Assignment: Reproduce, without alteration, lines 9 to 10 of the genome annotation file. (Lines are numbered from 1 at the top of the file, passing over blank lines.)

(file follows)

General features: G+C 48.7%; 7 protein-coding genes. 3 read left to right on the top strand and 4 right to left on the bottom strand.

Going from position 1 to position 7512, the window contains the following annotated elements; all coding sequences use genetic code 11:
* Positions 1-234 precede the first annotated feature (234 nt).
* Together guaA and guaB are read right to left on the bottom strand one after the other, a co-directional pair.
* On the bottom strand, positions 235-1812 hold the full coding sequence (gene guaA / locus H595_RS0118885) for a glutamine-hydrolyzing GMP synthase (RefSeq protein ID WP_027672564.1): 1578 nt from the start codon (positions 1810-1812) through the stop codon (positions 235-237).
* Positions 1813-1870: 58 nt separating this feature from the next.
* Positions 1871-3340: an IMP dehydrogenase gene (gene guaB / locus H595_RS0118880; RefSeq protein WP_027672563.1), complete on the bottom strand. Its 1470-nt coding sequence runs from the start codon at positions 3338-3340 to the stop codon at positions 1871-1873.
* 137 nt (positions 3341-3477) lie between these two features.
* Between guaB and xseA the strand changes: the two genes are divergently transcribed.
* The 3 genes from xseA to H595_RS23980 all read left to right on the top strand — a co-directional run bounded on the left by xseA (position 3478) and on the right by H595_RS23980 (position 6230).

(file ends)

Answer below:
* Between guaB and xseA the strand changes: the two genes are divergently transcribed.
* The 3 genes from xseA to H595_RS23980 all read left to right on the top strand — a co-directional run bounded on the left by xseA (position 3478) and on the right by H595_RS23980 (position 6230).